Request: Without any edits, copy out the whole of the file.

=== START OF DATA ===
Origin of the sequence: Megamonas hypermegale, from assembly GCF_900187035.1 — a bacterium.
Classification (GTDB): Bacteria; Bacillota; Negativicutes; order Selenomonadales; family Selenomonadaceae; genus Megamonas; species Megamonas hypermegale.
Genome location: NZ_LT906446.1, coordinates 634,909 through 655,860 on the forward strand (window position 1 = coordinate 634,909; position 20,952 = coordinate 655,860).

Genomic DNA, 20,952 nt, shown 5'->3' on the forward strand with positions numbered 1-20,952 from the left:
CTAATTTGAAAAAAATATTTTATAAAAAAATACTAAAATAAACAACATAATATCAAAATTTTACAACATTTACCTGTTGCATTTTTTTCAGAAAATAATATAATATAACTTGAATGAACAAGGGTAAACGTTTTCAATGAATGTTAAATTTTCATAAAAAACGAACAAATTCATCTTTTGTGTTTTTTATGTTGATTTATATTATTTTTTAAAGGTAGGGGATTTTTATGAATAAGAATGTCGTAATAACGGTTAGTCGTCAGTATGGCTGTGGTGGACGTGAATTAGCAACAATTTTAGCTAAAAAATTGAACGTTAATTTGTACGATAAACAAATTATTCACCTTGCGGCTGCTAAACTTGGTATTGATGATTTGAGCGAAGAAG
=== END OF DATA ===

Origin of the sequence: Megamonas hypermegale, from assembly GCF_900187035.1 — a bacterium.
Classification (GTDB): Bacteria; Bacillota; Negativicutes; order Selenomonadales; family Selenomonadaceae; genus Megamonas; species Megamonas hypermegale.
Genome location: NZ_LT906446.1, coordinates 634,909 through 655,860 on the forward strand (window position 1 = coordinate 634,909; position 20,952 = coordinate 655,860).

Genomic DNA, 20,952 nt, shown 5'->3' on the forward strand with positions numbered 1-20,952 from the left:
CTAATTTGAAAAAAATATTTTATAAAAAAATACTAAAATAAACAACATAATATCAAAATTTTACAACATTTACCTGTTGCATTTTTTTCAGAAAATAATATAATATAACTTGAATGAACAAGGGTAAACGTTTTCAATGAATGTTAAATTTTCATAAAAAACGAACAAATTCATCTTTTGTGTTTTTTATGTTGATTTATATTATTTTTTAAAGGTAGGGGATTTTTATGAATAAGAATGTCGTAATAACGGTTAGTCGTCAGTATGGCTGTGGTGGACGTGAATTAGCAACAATTTTAGCTAAAAAATTGAACGTTAATTTGTACGATAAACAAATTATTCACCTTGCGGCTGCTAAACTTGGTATTGATGATTTGAGCGAAGAAG